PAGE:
Mike Bruns pic

The Mike Bruns Scholarship Challenge has produced 18 new scholarships for the UofM. The 

The University of Memphis plans to positively impact students’ lives by establishing new, need- based endowed scholarships and assisting students within the university through the Bruns scholarship challenge match. 

University of Memphis Board of Visitors member Mike Bruns and his wife Marian presented the challenge to support U of M students with financial needs who are from the Memphis area. Donors will match funds to help more students receive financial aid and overcome financial constraints. 

“We know that financial constraints are one of the major challenges that prevent students from staying in school or proceeding towards graduation that they want, and we know there are a lot of people in the community — our donors, friends, alumni who want to help students,” said Joanna Curtis, the UofM’s chief advancement officer. “We just wanted to put a spotlight on the fact that this is the way that our alumni and friends of the University can make an impact, and that is by providing direct scholarships to students who need financial aid.” 

In 2020, about 12,000 students received scholarships from the University of Memphis Foundation. They plan to increase the number of students who receive private scholarships from the University each year. 

“I think the scholarship challenge is important because it will give hope to those who think higher education isn’t a possibility due to financial hardships,” said Erica Ross, a special project coordinator for Literacy Mid-South. “The scholarship will be a great advantage to help more economically disadvantaged students recognize and achieve their dreams, as well as develop their higher selves.”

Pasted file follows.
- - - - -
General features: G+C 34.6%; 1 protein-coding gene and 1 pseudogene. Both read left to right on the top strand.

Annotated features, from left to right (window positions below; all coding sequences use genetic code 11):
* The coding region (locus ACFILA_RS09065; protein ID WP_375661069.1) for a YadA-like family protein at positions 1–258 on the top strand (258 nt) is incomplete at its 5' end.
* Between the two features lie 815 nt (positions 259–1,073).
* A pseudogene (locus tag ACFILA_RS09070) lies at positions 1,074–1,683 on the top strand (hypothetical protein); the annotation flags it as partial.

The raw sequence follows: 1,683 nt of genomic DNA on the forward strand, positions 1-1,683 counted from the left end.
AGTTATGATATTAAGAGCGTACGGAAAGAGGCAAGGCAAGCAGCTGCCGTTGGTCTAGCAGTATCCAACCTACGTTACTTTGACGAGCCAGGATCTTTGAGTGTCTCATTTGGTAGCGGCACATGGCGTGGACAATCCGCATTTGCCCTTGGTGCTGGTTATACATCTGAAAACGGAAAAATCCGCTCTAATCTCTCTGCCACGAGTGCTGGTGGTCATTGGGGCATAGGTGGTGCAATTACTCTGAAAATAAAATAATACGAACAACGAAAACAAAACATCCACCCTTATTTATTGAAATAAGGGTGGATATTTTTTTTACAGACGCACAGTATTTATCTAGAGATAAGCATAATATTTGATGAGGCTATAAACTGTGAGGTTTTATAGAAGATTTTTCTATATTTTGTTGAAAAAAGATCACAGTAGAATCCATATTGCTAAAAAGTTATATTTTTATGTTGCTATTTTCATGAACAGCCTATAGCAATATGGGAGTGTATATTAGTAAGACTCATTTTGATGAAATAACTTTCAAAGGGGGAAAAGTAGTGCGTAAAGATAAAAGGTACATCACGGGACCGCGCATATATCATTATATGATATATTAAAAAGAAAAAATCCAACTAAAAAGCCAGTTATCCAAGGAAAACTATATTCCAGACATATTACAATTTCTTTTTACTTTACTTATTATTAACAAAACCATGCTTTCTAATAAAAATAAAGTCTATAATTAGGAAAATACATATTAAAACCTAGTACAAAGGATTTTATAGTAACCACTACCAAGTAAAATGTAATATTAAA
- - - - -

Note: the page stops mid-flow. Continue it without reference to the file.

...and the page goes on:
The Bruns scholarship challenge has created 18 endowed scholarships to meet the needs of students who find tuition prices out of their reach. The scholarships can help fill that financial gap to pay for college. 

“I think with more students receiving financial aid, primarily African American students, this would help decrease the wealth gap in America — being that mostly African American students are affected with student loan debt disproportionately. This affects their financial statuses, so access to more money for school will not only help people lessen the financial burden but also increase the wealth in communities,” said financial advisor Justin Tate of Northwestern Mutual. 

The University of Memphis Foundation plans to assist 2,000 students in receiving scholarships by 2025. 

“I think it will create a lot of opportunities for students and future students who don’t have the money,” said alumnus Andre Holmes.

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